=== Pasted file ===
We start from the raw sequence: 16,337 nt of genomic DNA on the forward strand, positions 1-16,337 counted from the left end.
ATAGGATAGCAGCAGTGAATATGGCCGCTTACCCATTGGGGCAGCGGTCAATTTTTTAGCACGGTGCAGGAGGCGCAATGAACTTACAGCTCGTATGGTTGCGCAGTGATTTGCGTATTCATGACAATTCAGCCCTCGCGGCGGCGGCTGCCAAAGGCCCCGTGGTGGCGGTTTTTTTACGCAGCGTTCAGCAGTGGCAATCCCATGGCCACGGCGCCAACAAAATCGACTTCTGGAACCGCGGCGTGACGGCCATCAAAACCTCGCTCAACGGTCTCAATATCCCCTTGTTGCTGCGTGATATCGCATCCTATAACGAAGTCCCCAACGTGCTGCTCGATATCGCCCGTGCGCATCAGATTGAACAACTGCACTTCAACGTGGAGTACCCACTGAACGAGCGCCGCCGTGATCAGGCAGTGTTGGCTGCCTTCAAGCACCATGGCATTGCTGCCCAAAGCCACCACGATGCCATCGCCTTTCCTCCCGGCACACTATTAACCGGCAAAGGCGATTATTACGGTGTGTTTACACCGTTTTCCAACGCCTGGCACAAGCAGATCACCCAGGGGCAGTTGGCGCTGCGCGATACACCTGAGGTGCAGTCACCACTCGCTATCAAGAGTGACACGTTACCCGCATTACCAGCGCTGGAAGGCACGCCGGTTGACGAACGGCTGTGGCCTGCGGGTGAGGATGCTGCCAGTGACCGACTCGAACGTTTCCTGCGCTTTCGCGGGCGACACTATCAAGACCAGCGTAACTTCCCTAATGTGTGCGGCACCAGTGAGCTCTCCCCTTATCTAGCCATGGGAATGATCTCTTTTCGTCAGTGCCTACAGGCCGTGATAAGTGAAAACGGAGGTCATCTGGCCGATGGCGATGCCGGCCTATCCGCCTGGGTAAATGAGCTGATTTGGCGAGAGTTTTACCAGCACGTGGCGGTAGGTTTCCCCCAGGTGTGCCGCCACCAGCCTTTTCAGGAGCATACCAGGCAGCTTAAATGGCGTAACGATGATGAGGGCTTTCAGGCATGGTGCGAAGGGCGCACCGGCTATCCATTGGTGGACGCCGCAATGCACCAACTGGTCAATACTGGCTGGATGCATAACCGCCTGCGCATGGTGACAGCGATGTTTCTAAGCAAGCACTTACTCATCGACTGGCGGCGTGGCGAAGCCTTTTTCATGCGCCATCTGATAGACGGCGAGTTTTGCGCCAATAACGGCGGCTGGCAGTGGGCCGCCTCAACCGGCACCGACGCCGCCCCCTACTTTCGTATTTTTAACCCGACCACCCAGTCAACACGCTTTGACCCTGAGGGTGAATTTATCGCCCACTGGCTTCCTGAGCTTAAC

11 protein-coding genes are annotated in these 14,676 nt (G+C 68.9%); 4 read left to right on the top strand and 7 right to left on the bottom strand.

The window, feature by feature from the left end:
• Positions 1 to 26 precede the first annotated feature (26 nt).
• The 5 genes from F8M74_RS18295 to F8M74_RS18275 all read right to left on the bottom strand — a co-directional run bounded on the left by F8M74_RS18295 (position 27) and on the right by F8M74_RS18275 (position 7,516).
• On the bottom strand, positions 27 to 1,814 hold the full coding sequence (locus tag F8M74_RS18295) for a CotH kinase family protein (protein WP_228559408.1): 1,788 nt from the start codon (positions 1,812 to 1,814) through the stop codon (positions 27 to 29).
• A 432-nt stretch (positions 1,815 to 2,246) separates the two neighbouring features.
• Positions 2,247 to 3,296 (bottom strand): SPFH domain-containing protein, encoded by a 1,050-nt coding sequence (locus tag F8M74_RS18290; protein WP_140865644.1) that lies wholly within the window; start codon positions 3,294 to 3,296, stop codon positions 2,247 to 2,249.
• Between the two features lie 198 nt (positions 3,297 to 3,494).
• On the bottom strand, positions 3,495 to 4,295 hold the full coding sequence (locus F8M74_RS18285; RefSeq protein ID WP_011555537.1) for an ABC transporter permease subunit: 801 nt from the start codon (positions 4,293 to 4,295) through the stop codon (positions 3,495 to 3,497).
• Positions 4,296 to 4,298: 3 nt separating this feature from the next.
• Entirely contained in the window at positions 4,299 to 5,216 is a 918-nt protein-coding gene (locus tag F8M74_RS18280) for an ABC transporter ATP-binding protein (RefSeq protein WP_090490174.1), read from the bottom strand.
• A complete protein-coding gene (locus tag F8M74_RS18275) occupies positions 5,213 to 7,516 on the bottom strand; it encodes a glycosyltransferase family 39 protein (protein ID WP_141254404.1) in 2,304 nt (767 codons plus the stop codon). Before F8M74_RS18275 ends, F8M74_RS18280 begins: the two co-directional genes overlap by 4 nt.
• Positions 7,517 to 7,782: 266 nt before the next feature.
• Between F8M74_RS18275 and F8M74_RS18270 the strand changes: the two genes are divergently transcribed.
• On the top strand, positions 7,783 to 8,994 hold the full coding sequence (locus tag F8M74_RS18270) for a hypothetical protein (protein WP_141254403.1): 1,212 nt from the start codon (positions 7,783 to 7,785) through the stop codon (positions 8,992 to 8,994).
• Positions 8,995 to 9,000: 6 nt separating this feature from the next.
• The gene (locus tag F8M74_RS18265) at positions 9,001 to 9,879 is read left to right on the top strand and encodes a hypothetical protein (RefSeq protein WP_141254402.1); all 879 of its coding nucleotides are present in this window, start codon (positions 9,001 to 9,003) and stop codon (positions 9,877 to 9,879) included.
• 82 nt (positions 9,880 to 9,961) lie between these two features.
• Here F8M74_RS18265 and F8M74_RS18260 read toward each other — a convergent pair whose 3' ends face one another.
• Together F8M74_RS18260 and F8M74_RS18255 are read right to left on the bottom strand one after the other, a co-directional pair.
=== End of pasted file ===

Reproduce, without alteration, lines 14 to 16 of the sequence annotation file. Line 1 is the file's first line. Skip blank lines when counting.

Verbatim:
• A complete protein-coding gene (locus tag F8M74_RS18275) occupies positions 5,213 to 7,516 on the bottom strand; it encodes a glycosyltransferase family 39 protein (protein ID WP_141254404.1) in 2,304 nt (767 codons plus the stop codon). Before F8M74_RS18275 ends, F8M74_RS18280 begins: the two co-directional genes overlap by 4 nt.
• Positions 7,517 to 7,782: 266 nt before the next feature.
• Between F8M74_RS18275 and F8M74_RS18270 the strand changes: the two genes are divergently transcribed.